You haven’t seen much of the web, have you?

    You can find child pornography in Yahoo! newsgroups. Should their employees stage a mass walkout, or suffer the consequences of being “affiliated with” Yahoo!?

    Also, you are missing a key point: Whether Ciolli had the right or the power to edit the message board or not, the case against him was still frivolous. If he had the authority, Section 230 still protected him. If he did not, then the case was factually *and* legally unsupportable.

    I know by tracing your IP address that you are a Dworkinite who simply can’t fathom the fact that the parties with the vaginas can be wrong (I wont out you since you chose to sign with a pseudonym). But come on, you’ll need to bring more than this idiocy to this blog if you want to be a PWNR of anything.

  5. r u serious?! says:

    As to your first point, Mr. Cohen was his direct supervisor, so your analogy about a mass employee walkout at Yahoo! is unconvincing. Mr. Cohen should have written a letter to that law firm exonerating your client. Your client could have kept his job under those circumstances. Are you representing both of them or something? That’s a clear conflict.

    Second, your inability to see the folly of your client’s position must be rooted in the resident sexism from which your reply to me arose. Try explaining to a jury, which will inevitably contain women (with vaginas), that Section 230, an affirmative defense, somehow colors the elements needed to succeed in your lawsuit. You haven’t done enough abuse of process suits to know that your burden of proof is a mile high and your damages will be nominal, at best. Your intuition is correct: women will intuitively reject your claims. My wife finds them amusing.

    And thanks for not “outing” me by not revealing my mother in law’s name, which you brilliantly (predictably) deduced from a standard IP trace. I see you’ve been working on your own cyberbullying techniques. You specialize in threatening to “out” elderly women who don’t agree with you. It’s pathetic.

  6. Mr. Cohen should have written a letter to that law firm exonerating your client.

    Why? It was legally irrelevant.

    Are you representing both of them or something? That’s a clear conflict.

    It is? I disagree that it would have been, but Mr. Cohen had separate counsel.

    y explaining to a jury, which will inevitably contain women (with vaginas), that Section 230, an affirmative defense, somehow colors the elements needed to succeed in your lawsuit.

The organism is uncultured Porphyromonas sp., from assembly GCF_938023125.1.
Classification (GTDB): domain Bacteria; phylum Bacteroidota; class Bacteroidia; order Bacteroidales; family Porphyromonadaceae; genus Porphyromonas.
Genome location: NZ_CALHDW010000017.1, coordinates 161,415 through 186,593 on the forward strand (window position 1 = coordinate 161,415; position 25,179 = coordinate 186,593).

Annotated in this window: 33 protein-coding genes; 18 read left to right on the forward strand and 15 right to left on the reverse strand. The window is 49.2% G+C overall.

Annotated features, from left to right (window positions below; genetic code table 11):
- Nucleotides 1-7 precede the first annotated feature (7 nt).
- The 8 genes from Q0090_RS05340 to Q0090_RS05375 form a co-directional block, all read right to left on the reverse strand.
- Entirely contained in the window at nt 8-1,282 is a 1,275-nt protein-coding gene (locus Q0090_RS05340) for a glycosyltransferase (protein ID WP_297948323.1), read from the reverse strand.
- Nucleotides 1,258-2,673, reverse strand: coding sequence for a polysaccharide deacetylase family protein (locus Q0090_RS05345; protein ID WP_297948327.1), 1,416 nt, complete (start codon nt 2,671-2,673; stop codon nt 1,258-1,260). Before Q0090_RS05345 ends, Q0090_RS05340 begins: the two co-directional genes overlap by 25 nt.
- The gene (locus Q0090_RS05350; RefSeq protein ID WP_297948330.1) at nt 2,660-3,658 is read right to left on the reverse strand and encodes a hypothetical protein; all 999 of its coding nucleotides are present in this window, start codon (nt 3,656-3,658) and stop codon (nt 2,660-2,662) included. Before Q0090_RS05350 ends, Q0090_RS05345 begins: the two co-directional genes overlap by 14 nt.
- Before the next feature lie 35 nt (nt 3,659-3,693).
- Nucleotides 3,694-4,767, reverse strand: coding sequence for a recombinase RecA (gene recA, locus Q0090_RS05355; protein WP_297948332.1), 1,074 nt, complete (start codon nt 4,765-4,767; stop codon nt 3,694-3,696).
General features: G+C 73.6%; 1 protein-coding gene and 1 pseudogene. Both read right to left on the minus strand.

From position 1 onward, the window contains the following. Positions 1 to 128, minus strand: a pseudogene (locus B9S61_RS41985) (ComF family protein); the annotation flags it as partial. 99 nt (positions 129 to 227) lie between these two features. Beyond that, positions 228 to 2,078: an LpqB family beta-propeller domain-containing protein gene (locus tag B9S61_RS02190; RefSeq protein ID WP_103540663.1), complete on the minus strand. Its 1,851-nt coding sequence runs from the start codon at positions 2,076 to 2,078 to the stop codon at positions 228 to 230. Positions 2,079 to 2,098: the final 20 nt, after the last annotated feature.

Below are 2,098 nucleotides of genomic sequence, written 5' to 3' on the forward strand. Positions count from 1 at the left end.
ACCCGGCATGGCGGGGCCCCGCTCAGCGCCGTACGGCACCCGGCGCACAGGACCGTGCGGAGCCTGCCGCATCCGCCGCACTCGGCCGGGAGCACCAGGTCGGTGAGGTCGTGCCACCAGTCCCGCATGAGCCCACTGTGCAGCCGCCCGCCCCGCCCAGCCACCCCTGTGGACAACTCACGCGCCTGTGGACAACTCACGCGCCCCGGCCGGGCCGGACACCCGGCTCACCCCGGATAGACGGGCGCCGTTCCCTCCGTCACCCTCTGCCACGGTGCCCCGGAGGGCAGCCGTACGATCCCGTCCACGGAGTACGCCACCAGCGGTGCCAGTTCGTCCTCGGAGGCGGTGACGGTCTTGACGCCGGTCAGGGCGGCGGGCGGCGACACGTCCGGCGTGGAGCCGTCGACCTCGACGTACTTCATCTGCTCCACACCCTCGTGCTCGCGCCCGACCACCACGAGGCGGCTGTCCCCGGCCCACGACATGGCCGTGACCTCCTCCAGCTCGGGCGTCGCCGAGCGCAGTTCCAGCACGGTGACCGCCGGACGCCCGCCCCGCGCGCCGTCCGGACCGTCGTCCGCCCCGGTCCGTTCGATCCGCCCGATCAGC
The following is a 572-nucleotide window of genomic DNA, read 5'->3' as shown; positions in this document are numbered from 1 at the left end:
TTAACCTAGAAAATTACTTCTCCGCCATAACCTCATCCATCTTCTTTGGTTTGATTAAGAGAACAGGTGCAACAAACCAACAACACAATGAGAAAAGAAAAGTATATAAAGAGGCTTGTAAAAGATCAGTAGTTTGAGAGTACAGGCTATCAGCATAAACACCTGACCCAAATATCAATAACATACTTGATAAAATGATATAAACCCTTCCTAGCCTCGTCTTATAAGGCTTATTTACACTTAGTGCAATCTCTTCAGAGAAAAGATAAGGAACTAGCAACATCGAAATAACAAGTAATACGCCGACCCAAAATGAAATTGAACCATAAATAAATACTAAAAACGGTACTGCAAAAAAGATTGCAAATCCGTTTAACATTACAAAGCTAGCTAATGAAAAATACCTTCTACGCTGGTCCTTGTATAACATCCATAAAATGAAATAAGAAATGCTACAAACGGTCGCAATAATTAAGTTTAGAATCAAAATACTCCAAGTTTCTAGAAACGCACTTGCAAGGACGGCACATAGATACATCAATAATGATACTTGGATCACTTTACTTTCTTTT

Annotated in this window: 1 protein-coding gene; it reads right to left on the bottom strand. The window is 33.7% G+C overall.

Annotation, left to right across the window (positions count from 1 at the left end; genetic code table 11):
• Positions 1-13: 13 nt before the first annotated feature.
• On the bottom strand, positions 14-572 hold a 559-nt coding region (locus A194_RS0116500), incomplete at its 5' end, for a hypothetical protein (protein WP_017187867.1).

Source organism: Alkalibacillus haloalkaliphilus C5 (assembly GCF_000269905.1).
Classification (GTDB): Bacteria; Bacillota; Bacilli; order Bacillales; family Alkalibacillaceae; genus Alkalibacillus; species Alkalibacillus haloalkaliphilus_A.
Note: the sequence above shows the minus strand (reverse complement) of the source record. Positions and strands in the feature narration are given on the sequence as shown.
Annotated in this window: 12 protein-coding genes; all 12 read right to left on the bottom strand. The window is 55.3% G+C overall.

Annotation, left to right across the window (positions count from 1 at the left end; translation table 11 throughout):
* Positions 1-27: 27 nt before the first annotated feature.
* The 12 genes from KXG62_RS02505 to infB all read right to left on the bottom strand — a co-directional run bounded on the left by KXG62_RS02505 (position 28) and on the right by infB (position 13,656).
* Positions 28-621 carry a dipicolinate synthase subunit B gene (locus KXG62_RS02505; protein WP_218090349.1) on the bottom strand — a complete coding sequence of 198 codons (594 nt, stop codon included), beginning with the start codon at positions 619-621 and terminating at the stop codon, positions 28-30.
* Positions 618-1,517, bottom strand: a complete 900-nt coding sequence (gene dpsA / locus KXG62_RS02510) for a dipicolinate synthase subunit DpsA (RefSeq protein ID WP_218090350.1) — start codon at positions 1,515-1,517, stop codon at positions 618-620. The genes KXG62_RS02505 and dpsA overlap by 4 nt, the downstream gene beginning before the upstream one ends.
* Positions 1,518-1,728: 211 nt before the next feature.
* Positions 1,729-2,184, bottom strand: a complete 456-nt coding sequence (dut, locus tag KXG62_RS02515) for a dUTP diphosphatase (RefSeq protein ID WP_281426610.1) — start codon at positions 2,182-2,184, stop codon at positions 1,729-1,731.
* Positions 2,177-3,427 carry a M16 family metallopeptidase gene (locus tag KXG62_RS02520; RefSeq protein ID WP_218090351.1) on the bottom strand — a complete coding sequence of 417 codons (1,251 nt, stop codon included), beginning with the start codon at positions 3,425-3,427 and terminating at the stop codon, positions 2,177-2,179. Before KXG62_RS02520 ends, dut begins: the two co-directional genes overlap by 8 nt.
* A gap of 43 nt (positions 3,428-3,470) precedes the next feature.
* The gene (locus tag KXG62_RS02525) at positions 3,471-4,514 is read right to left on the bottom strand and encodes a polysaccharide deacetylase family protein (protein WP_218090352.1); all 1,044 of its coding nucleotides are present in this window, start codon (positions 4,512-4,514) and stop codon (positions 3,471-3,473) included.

It isn’t my lawsuit. Mr. Ciolli is represented by a different lawyer in his Pennsylvania action. Work on those reading comp skills.

    I see you’ve been working on your own cyberbullying techniques. You specialize in threatening to “out” elderly women who don’t agree with you. It’s pathetic.

    It is “bullying” to disagree with you. I see. And this seems really funny coming from someone who screeched that AutoAdmit should log IP addresses, and that allowing anonymous posts is somehow an evil thing. I *do* log IP addresses (as I’m sure you saw in my terms of use).

    I also see no “threat” to do anything in my post. I merely figured out who you are, which means that I can short-cut my questions about why you are so bitter about this topic. I see no way how outing you would even cause you harm or embarrassment, but I’ve respected your desire for pseudonymity.

    Chill out. You’ll feel better.

  7. Oh, I particularly love this one:

    You haven’t done enough abuse of process suits to know that your burden of proof is a mile high and your damages will be nominal, at best

    You’re right. I have only done one abuse of process suit. Lets see how that worked out.

    • Dan Silas says:

      Ciolli’s abuse of process and wrongful initiation claims were dismissed by the district court in 2009.

  8. […] which I disregard the drama of Beertown, and focus on my real game, genuinely formidable people:  Marc Randazza and Scott Greenfield, writing about the AutoAdmit […]

  9. […] Google was in court this week over allegedly defamatory comments made on an anonymous blog that the search giant hosts. Chris Thompson’s post describes the gory details, including references to two of our favorite cases: Hot Chicks With Douchebags and AutoAdmit. […]

  10. beth says:

    Hi Marc,

    I am interested in this topic, and have some questions for you, if you do not mind, regarding your take (maybe even unrelated to this specific case) on the problems involved in online identity/anonymity. Perhaps if the names were not protected/erased from the website records, the right people could be held responsible for online harassment. What do you think of that? From a legal standpoint?

    I included my email address. I would greatly appreciate any input you have. Thank you,
    Beth

  11. […] supporting Lemley. It is just her latest diatribe on the case (see commentary on a previous one here), further demonstrating that second-wave feminists have turned the Auto Admit case into their […]